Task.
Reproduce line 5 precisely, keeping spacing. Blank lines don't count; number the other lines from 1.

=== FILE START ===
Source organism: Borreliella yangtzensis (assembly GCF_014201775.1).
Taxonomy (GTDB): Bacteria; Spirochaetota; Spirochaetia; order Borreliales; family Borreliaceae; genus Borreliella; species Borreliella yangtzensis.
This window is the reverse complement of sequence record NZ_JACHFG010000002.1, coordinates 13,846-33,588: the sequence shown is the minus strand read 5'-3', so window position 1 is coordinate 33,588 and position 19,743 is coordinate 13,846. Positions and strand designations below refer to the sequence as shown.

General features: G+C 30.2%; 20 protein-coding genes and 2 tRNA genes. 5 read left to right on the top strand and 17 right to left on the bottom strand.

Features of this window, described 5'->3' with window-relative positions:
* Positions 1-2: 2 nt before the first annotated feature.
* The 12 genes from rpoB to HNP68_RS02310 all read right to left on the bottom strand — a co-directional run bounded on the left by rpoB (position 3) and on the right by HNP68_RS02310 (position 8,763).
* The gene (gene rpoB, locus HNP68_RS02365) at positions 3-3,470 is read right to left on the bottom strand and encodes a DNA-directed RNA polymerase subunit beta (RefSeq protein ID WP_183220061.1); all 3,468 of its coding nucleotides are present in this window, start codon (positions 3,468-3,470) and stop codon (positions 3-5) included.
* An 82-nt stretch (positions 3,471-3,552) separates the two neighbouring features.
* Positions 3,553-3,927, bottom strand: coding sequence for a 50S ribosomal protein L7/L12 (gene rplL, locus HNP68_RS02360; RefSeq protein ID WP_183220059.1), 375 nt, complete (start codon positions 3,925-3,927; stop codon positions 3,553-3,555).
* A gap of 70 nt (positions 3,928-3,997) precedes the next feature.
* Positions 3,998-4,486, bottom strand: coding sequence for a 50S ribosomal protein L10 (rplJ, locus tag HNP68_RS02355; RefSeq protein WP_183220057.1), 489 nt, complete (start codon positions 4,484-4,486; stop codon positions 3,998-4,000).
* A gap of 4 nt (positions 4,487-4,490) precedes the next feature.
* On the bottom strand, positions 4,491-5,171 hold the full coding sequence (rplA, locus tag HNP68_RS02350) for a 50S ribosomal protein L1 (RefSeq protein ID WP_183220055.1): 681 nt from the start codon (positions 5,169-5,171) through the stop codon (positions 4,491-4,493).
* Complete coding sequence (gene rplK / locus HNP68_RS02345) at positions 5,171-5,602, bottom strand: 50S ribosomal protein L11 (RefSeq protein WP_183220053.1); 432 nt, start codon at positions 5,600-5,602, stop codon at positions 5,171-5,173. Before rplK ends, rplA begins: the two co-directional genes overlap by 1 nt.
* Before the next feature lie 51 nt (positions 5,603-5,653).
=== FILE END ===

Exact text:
Features of this window, described 5'->3' with window-relative positions: